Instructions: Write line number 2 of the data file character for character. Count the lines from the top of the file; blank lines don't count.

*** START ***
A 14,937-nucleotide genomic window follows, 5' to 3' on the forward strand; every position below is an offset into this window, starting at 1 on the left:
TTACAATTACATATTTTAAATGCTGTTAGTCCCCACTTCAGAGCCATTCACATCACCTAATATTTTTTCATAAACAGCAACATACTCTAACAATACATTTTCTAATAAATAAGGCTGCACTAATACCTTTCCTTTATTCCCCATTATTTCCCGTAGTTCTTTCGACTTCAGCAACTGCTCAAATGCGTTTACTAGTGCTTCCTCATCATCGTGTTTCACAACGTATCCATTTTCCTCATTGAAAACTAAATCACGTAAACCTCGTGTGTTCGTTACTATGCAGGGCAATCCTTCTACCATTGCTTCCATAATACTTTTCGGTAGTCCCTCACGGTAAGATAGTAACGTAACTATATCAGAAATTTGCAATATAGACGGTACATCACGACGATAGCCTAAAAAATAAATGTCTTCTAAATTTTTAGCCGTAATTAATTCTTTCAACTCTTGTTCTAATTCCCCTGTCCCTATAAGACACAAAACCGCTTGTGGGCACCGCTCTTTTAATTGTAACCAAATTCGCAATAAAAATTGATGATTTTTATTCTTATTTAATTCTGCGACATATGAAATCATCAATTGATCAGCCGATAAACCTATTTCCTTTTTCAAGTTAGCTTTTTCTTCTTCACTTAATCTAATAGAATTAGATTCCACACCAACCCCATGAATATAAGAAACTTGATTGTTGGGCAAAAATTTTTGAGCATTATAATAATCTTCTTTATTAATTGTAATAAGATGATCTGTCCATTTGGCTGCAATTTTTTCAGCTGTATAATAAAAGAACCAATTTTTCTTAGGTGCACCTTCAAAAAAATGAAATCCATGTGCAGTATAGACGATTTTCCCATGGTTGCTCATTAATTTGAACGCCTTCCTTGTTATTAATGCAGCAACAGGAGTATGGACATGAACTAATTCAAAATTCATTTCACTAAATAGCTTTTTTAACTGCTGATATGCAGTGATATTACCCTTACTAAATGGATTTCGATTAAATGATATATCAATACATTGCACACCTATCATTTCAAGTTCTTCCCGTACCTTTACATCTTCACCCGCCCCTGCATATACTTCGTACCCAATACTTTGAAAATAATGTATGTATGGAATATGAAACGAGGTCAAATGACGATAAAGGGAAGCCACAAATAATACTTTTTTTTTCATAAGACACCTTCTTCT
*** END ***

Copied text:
TTACAATTACATATTTTAAATGCTGTTAGTCCCCACTTCAGAGCCATTCACATCACCTAATATTTTTTCATAAACAGCAACATACTCTAACAATACATTTTCTAATAAATAAGGCTGCACTAATACCTTTCCTTTATTCCCCATTATTTCCCGTAGTTCTTTCGACTTCAGCAACTGCTCAAATGCGTTTACTAGTGCTTCCTCATCATCGTGTTTCACAACGTATCCATTTTCCTCATTGAAAACTAAATCACGTAAACCTCGTGTGTTCGTTACTATGCAGGGCAATCCTTCTACCATTGCTTCCATAATACTTTTCGGTAGTCCCTCACGGTAAGATAGTAACGTAACTATATCAGAAATTTGCAATATAGACGGTACATCACGACGATAGCCTAAAAAATAAATGTCTTCTAAATTTTTAGCCGTAATTAATTCTTTCAACTCTTGTTCTAATTCCCCTGTCCCTATAAGACACAAAACCGCTTGTGGGCACCGCTCTTTTAATTGTAACCAAATTCGCAATAAAAATTGATGATTTTTATTCTTATTTAATTCTGCGACATATGAAATCATCAATTGATCAGCCGATAAACCTATTTCCTTTTTCAAGTTAGCTTTTTCTTCTTCACTTAATCTAATAGAATTAGATTCCACACCAACCCCATGAATATAAGAAACTTGATTGTTGGGCAAAAATTTTTGAGCATTATAATAATCTTCTTTATTAATTGTAATAAGATGATCTGTCCATTTGGCTGCAATTTTTTCAGCTGTATAATAAAAGAACCAATTTTTCTTAGGTGCACCTTCAAAAAAATGAAATCCATGTGCAGTATAGACGATTTTCCCATGGTTGCTCATTAATTTGAACGCCTTCCTTGTTATTAATGCAGCAACAGGAGTATGGACATGAACTAATTCAAAATTCATTTCACTAAATAGCTTTTTTAACTGCTGATATGCAGTGATATTACCCTTACTAAATGGATTTCGATTAAATGATATATCAATACATTGCACACCTATCATTTCAAGTTCTTCCCGTACCTTTACATCTTCACCCGCCCCTGCATATACTTCGTACCCAATACTTTGAAAATAATGTATGTATGGAATATGAAACGAGGTCAAATGACGATAAAGGGAAGCCACAAATAATACTTTTTTTTTCATAAGACACCTTCTTCT